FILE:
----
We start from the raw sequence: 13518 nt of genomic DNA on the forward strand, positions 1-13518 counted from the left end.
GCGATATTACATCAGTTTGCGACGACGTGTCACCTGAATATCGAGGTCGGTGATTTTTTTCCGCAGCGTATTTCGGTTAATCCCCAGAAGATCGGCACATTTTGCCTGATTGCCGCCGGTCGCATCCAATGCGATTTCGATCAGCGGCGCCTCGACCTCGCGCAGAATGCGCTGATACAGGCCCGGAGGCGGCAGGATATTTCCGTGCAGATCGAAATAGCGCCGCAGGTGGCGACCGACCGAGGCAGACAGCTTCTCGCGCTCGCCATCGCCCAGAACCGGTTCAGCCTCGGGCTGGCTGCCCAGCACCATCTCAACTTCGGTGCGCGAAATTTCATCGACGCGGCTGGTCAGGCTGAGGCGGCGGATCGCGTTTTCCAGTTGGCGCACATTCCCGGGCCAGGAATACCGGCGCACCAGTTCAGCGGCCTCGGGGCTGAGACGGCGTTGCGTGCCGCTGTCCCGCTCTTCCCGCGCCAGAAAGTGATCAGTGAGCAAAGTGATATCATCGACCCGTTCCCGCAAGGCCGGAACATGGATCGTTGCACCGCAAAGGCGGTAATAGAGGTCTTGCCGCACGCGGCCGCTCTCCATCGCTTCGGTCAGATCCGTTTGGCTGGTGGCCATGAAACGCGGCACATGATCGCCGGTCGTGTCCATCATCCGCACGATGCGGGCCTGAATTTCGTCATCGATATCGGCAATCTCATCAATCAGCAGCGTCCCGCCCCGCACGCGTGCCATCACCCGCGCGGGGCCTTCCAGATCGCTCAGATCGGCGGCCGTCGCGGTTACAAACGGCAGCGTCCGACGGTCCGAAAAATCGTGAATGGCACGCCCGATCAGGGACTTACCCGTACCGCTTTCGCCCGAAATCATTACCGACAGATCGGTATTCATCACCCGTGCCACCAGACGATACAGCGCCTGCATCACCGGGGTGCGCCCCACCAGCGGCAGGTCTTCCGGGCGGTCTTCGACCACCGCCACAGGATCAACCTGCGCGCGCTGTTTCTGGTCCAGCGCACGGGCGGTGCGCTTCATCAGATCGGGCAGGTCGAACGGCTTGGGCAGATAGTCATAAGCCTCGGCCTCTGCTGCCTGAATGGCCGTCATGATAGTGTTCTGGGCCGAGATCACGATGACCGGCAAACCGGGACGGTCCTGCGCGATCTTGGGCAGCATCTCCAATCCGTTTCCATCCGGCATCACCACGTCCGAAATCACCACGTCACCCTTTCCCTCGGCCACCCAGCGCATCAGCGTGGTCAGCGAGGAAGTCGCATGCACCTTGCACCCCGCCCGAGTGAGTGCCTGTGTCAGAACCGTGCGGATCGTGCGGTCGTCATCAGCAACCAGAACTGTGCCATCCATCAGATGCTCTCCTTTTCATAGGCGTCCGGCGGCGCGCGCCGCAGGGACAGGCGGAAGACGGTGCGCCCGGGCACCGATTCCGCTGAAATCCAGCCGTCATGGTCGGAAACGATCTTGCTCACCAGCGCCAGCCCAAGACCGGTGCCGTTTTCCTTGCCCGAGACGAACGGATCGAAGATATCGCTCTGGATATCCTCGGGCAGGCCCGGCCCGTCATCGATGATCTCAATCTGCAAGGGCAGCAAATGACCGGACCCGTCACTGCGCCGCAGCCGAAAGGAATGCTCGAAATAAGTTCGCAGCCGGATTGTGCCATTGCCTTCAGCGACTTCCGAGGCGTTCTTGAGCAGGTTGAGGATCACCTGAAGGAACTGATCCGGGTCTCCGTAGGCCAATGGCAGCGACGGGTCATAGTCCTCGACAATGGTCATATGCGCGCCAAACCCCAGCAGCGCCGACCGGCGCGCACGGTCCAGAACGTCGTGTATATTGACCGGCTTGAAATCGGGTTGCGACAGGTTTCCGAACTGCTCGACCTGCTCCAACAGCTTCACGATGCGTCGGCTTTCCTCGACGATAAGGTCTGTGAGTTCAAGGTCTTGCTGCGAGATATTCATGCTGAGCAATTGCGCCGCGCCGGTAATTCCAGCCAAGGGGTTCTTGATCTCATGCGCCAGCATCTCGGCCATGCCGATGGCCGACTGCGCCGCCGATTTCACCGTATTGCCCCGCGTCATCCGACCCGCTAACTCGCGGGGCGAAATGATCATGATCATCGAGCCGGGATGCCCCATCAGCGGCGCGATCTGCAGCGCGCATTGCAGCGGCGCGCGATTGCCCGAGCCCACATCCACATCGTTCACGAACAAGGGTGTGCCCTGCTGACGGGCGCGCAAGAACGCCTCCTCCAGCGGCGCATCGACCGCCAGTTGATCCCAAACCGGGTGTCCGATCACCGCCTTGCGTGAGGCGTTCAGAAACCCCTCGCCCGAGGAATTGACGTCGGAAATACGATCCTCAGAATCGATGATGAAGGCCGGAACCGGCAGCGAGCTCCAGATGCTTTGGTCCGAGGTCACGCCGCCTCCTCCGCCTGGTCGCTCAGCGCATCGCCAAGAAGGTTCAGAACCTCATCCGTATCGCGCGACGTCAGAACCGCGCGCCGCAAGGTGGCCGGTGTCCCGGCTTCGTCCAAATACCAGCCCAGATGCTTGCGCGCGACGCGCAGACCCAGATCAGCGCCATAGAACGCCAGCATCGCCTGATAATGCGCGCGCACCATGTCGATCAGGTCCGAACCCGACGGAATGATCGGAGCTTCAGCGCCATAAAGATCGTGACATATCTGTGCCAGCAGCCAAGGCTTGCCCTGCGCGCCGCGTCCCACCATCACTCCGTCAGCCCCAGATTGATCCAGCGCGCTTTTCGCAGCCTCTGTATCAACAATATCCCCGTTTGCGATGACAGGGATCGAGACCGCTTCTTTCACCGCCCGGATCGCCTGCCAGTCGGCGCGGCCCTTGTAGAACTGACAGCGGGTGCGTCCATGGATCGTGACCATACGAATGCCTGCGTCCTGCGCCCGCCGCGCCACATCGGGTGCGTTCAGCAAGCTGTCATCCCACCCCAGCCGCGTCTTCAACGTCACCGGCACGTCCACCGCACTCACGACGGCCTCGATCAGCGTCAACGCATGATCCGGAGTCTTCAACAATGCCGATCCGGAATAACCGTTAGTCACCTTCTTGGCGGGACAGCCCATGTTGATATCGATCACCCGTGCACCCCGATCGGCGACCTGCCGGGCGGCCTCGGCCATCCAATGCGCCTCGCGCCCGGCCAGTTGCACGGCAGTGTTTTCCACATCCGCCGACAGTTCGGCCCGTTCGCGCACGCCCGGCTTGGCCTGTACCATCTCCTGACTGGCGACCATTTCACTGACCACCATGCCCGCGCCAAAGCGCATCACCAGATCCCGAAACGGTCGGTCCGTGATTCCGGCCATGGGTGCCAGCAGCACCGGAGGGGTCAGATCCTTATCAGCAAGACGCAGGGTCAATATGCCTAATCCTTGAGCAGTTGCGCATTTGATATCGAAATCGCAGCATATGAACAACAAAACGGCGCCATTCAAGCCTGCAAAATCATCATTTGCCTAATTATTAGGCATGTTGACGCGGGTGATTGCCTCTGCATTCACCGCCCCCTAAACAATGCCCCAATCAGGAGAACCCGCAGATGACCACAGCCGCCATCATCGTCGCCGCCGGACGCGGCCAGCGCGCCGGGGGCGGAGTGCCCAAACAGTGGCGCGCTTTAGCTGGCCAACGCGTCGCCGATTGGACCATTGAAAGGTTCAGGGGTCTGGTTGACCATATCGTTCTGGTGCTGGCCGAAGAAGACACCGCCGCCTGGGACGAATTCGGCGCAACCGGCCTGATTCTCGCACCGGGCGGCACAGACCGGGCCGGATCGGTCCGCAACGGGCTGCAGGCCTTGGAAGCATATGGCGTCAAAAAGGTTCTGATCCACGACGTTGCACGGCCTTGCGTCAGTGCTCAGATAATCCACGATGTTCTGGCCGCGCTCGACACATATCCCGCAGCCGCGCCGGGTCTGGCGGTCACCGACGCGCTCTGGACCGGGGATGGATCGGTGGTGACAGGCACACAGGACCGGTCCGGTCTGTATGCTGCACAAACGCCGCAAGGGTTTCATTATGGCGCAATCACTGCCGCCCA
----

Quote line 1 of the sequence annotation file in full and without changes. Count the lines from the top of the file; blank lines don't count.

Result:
We start from the raw sequence: 13518 nt of genomic DNA on the forward strand, positions 1-13518 counted from the left end.